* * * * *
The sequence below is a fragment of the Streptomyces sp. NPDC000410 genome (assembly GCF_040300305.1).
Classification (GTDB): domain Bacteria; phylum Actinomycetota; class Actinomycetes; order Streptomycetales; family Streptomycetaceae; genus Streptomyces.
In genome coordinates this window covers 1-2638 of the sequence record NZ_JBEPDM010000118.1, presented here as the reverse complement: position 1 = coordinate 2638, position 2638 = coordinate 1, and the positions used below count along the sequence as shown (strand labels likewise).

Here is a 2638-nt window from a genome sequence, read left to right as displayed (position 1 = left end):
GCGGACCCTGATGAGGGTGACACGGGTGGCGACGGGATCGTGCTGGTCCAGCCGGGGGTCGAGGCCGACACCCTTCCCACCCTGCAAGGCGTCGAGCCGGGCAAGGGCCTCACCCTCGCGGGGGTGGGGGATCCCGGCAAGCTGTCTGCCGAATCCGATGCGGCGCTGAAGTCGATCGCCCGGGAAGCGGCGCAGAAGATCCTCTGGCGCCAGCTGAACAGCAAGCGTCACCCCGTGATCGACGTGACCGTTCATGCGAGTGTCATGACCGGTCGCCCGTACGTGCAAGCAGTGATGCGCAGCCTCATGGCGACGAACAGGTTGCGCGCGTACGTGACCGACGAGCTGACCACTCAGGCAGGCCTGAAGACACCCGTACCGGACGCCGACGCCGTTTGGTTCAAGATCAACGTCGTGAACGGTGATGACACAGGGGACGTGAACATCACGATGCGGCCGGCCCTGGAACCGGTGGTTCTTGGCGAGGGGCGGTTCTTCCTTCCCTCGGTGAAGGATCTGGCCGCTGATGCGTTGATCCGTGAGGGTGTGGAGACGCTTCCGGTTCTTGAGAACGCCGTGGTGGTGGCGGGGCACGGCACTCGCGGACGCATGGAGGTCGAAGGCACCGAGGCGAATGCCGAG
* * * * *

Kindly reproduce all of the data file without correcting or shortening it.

The sequence below is a fragment of the Streptomyces sp. NPDC000410 genome (assembly GCF_040300305.1).
Classification (GTDB): domain Bacteria; phylum Actinomycetota; class Actinomycetes; order Streptomycetales; family Streptomycetaceae; genus Streptomyces.
In genome coordinates this window covers 1-2638 of the sequence record NZ_JBEPDM010000118.1, presented here as the reverse complement: position 1 = coordinate 2638, position 2638 = coordinate 1, and the positions used below count along the sequence as shown (strand labels likewise).

Here is a 2638-nt window from a genome sequence, read left to right as displayed (position 1 = left end):
GCGGACCCTGATGAGGGTGACACGGGTGGCGACGGGATCGTGCTGGTCCAGCCGGGGGTCGAGGCCGACACCCTTCCCACCCTGCAAGGCGTCGAGCCGGGCAAGGGCCTCACCCTCGCGGGGGTGGGGGATCCCGGCAAGCTGTCTGCCGAATCCGATGCGGCGCTGAAGTCGATCGCCCGGGAAGCGGCGCAGAAGATCCTCTGGCGCCAGCTGAACAGCAAGCGTCACCCCGTGATCGACGTGACCGTTCATGCGAGTGTCATGACCGGTCGCCCGTACGTGCAAGCAGTGATGCGCAGCCTCATGGCGACGAACAGGTTGCGCGCGTACGTGACCGACGAGCTGACCACTCAGGCAGGCCTGAAGACACCCGTACCGGACGCCGACGCCGTTTGGTTCAAGATCAACGTCGTGAACGGTGATGACACAGGGGACGTGAACATCACGATGCGGCCGGCCCTGGAACCGGTGGTTCTTGGCGAGGGGCGGTTCTTCCTTCCCTCGGTGAAGGATCTGGCCGCTGATGCGTTGATCCGTGAGGGTGTGGAGACGCTTCCGGTTCTTGAGAACGCCGTGGTGGTGGCGGGGCACGGCACTCGCGGACGCATGGAGGTCGAAGGCACCGAGGCGAATGCCGAG